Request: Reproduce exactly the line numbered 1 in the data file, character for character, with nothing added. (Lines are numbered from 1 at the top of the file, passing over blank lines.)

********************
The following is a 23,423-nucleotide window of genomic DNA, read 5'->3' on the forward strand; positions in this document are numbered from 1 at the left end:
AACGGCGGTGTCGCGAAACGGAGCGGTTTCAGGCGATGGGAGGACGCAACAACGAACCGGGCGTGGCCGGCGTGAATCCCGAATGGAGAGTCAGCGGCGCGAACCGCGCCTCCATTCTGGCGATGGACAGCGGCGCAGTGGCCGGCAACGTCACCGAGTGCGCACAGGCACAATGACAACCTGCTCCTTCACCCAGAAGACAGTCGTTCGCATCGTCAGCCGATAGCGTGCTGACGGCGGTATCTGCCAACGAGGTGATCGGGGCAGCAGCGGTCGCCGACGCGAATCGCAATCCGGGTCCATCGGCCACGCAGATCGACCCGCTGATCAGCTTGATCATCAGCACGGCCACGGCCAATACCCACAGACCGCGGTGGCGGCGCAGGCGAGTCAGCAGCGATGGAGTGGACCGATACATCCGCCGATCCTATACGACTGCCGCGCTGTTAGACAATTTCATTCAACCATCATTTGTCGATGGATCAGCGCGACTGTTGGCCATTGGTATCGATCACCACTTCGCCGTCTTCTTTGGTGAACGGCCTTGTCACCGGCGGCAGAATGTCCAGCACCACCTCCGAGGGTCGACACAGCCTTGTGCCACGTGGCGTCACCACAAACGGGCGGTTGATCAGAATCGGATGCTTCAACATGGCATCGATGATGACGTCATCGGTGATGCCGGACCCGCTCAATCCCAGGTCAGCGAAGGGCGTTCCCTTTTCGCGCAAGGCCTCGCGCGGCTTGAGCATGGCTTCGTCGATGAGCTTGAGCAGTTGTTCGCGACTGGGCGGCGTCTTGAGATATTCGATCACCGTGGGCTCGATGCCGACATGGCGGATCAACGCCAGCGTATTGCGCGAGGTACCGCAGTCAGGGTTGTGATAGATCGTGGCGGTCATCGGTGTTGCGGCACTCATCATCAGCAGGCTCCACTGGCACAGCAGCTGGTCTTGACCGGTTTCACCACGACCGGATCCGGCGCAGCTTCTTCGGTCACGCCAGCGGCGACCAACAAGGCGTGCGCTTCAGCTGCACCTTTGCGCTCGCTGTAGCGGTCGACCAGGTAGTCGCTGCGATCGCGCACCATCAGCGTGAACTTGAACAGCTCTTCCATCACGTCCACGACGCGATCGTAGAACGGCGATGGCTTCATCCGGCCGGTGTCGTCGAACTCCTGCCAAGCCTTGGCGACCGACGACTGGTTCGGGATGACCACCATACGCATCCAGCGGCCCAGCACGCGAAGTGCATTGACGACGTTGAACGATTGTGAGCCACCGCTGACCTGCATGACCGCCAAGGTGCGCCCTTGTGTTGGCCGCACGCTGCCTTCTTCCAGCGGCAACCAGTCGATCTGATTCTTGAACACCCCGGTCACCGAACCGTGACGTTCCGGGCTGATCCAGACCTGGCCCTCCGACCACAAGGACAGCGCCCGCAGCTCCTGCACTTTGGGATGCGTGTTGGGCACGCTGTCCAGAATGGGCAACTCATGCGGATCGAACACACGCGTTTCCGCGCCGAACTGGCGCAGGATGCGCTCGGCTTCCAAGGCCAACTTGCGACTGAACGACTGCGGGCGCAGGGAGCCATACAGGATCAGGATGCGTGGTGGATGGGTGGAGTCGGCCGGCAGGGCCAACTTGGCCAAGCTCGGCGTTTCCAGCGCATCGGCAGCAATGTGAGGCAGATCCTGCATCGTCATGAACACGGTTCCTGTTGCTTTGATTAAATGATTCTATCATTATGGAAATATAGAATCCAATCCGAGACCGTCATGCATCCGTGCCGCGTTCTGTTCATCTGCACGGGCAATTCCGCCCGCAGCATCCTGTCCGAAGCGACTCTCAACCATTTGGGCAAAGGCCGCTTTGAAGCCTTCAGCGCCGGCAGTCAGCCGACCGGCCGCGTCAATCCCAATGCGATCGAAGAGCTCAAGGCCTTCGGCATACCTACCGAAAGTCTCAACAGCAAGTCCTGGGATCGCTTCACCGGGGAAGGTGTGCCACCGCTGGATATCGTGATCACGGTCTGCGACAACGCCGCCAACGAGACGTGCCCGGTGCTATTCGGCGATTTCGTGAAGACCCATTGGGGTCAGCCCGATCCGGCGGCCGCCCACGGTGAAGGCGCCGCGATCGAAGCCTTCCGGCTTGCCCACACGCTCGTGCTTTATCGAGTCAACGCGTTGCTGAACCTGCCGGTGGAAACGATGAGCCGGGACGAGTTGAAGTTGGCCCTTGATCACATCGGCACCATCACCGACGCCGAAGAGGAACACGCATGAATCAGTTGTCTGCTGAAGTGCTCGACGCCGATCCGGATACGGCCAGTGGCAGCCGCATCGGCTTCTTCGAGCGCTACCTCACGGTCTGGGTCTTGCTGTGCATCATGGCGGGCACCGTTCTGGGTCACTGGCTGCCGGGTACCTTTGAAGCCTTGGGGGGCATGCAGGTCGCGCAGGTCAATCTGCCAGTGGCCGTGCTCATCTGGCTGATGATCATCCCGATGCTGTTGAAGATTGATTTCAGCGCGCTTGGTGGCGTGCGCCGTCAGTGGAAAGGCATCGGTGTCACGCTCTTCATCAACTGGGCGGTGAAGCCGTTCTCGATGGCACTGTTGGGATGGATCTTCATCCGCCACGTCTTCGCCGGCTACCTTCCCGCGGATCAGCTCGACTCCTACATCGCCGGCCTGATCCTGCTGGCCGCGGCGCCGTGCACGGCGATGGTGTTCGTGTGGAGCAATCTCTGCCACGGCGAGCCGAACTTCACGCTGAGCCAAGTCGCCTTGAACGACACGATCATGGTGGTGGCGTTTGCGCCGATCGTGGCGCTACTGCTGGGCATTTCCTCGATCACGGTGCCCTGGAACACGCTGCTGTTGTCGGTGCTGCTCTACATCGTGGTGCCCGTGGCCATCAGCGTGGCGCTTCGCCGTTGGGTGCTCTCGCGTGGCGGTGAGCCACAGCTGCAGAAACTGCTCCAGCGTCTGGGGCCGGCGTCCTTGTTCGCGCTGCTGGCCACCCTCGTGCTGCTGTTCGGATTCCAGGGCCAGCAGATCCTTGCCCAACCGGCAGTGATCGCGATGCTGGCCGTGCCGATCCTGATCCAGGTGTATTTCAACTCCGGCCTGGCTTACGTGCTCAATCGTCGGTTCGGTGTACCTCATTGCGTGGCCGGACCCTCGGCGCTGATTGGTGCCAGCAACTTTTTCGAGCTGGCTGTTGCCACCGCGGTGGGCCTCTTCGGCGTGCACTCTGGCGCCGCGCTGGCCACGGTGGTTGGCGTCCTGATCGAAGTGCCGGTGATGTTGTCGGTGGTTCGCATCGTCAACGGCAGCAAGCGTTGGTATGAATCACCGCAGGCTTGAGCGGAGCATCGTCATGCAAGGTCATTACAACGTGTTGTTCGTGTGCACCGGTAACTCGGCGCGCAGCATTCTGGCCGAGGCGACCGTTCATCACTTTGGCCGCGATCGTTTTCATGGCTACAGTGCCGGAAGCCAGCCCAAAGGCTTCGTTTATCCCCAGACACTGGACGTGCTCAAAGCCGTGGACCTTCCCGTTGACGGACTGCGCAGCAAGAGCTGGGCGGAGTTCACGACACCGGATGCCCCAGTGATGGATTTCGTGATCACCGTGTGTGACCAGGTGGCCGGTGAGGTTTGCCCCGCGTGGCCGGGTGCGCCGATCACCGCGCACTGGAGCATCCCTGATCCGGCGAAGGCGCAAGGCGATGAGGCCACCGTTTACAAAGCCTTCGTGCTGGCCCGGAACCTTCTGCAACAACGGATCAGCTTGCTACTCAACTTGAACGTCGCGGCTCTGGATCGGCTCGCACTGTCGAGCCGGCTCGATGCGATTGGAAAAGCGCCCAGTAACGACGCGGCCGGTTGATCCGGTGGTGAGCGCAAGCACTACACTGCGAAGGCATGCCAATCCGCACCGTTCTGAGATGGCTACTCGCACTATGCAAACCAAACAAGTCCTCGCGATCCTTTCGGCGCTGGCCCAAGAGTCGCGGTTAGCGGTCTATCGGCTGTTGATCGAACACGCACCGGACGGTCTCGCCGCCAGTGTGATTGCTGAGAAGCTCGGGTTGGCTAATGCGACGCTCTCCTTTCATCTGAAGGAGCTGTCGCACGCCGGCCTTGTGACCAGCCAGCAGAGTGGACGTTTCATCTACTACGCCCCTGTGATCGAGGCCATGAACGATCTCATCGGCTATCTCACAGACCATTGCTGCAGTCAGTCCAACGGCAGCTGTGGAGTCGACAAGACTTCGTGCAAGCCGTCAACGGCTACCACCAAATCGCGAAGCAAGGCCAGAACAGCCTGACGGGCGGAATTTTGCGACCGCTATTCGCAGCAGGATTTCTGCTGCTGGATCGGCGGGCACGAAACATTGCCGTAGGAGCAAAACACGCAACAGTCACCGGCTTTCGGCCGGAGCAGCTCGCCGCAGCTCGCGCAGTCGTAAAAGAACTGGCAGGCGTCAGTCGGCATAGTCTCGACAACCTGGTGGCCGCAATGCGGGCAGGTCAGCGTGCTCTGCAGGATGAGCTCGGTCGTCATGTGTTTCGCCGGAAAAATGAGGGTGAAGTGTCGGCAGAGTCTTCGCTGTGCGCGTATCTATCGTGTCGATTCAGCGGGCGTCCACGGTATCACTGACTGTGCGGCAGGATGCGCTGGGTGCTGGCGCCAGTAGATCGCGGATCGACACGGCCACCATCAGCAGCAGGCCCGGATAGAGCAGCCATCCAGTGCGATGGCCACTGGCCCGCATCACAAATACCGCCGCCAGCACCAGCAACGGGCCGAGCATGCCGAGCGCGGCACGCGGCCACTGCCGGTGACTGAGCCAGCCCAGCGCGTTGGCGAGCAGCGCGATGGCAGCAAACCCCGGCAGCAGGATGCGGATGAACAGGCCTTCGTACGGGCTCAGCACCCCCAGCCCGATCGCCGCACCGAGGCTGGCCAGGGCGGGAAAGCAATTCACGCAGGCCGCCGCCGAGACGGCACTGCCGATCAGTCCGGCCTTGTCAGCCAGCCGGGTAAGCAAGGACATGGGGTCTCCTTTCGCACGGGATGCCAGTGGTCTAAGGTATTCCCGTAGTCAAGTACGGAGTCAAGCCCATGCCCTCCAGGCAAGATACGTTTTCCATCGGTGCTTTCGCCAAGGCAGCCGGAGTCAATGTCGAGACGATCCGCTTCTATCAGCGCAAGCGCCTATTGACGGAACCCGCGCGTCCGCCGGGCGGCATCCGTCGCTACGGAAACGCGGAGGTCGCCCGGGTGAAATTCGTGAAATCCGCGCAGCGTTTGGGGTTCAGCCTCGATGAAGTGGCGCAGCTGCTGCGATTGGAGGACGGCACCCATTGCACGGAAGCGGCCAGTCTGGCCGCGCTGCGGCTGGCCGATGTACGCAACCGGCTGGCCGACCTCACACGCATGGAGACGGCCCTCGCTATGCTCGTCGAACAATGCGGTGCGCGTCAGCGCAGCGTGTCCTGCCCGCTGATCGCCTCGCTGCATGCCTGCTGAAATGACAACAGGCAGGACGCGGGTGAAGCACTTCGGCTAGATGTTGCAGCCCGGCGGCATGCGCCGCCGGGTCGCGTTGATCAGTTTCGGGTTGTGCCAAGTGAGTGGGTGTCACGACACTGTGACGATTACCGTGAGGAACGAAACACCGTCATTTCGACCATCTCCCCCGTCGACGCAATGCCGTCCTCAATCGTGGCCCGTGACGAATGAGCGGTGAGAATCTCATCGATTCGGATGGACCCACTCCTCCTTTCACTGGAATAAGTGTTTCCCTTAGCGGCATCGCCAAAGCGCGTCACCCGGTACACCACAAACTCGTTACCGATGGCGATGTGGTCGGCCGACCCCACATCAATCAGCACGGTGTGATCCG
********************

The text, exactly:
The following is a 23,423-nucleotide window of genomic DNA, read 5'->3' on the forward strand; positions in this document are numbered from 1 at the left end: